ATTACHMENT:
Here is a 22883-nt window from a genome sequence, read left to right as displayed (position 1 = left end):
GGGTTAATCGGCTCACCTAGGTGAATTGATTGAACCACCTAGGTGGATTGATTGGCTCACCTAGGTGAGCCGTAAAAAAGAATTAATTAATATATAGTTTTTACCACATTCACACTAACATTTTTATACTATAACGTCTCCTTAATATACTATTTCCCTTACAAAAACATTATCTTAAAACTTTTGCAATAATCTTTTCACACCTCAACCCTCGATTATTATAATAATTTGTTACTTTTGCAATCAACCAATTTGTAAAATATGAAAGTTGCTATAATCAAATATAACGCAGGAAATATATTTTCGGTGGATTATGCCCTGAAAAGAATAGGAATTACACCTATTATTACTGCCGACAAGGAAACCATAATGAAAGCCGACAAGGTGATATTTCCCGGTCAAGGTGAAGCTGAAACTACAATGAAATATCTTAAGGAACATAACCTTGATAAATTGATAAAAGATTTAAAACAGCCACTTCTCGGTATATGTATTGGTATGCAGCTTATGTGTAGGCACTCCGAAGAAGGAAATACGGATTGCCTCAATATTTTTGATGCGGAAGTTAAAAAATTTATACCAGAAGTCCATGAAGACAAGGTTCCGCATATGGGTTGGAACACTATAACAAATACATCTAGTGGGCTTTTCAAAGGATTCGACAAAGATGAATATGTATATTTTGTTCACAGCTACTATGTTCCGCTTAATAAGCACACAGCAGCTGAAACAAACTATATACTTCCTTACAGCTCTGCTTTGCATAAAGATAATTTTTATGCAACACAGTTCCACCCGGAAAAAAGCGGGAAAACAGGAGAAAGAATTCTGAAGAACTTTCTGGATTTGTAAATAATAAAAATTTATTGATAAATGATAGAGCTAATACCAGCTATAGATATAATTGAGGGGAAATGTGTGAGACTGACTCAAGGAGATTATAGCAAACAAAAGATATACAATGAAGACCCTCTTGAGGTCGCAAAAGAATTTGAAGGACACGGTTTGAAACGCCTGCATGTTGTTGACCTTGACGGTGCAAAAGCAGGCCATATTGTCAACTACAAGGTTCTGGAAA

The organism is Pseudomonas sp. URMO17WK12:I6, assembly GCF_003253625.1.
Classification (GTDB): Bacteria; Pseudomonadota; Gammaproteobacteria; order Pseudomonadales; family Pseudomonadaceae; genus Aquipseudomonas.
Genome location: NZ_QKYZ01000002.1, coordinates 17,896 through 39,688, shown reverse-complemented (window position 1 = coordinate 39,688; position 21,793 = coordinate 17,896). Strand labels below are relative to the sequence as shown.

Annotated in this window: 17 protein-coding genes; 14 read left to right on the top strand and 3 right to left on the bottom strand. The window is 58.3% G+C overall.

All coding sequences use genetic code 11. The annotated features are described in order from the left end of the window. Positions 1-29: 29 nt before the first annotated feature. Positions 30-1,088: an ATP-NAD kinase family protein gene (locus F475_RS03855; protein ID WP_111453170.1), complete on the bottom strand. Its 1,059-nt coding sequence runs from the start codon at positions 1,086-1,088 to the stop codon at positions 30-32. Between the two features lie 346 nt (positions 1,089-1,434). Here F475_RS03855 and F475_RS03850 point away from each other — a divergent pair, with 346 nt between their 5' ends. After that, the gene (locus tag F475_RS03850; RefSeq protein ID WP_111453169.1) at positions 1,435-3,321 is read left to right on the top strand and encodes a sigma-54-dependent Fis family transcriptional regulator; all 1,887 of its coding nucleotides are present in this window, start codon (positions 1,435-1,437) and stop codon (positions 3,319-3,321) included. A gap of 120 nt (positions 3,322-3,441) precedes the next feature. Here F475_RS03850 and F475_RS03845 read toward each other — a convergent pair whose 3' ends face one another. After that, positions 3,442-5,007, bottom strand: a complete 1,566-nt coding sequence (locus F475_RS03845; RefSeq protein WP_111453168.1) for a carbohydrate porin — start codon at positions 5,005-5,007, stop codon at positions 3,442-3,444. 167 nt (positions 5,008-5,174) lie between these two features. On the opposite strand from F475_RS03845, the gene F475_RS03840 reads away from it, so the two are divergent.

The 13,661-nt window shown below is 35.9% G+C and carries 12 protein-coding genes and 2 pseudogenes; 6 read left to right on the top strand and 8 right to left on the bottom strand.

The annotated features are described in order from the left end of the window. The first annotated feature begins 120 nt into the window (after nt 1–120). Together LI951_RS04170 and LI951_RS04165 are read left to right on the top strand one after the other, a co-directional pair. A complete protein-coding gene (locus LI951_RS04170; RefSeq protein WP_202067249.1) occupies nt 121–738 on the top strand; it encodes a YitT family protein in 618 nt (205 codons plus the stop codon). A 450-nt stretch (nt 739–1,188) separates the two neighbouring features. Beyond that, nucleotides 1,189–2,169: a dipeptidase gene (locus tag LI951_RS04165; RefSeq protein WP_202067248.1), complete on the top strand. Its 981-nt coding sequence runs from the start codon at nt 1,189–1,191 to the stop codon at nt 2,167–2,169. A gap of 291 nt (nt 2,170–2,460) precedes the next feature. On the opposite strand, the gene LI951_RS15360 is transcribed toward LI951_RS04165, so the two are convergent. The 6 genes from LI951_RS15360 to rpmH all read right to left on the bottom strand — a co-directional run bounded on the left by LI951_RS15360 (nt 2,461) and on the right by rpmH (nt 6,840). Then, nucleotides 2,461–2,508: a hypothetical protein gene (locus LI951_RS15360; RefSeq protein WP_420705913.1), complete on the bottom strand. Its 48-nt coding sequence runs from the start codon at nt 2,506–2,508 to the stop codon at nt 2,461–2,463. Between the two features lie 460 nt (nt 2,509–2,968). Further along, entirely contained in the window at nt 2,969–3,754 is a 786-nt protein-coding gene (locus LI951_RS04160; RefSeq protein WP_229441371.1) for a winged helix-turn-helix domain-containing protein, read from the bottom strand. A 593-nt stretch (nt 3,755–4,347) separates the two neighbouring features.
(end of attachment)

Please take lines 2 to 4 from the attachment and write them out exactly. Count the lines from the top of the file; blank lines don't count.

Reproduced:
GGGTTAATCGGCTCACCTAGGTGAATTGATTGAACCACCTAGGTGGATTGATTGGCTCACCTAGGTGAGCCGTAAAAAAGAATTAATTAATATATAGTTTTTACCACATTCACACTAACATTTTTATACTATAACGTCTCCTTAATATACTATTTCCCTTACAAAAACATTATCTTAAAACTTTTGCAATAATCTTTTCACACCTCAACCCTCGATTATTATAATAATTTGTTACTTTTGCAATCAACCAATTTGTAAAATATGAAAGTTGCTATAATCAAATATAACGCAGGAAATATATTTTCGGTGGATTATGCCCTGAAAAGAATAGGAATTACACCTATTATTACTGCCGACAAGGAAACCATAATGAAAGCCGACAAGGTGATATTTCCCGGTCAAGGTGAAGCTGAAACTACAATGAAATATCTTAAGGAACATAACCTTGATAAATTGATAAAAGATTTAAAACAGCCACTTCTCGGTATATGTATTGGTATGCAGCTTATGTGTAGGCACTCCGAAGAAGGAAATACGGATTGCCTCAATATTTTTGATGCGGAAGTTAAAAAATTTATACCAGAAGTCCATGAAGACAAGGTTCCGCATATGGGTTGGAACACTATAACAAATACATCTAGTGGGCTTTTCAAAGGATTCGACAAAGATGAATATGTATATTTTGTTCACAGCTACTATGTTCCGCTTAATAAGCACACAGCAGCTGAAACAAACTATATACTTCCTTACAGCTCTGCTTTGCATAAAGATAATTTTTATGCAACACAGTTCCACCCGGAAAAAAGCGGGAAAACAGGAGAAAGAATTCTGAAGAACTTTCTGGATTTGTAAATAATAAAAATTTATTGATAAATGATAGAGCTAATACCAGCTATAGATATAATTGAGGGGAAATGTGTGAGACTGACTCAAGGAGATTATAGCAAACAAAAGATATACAATGAAGACCCTCTTGAGGTCGCAAAAGAATTTGAAGGACACGGTTTGAAACGCCTGCATGTTGTTGACCTTGACGGTGCAAAAGCAGGCCATATTGTCAACTACAAGGTTCTGGAAA

The organism is Pseudomonas sp. URMO17WK12:I6, assembly GCF_003253625.1.
Classification (GTDB): Bacteria; Pseudomonadota; Gammaproteobacteria; order Pseudomonadales; family Pseudomonadaceae; genus Aquipseudomonas.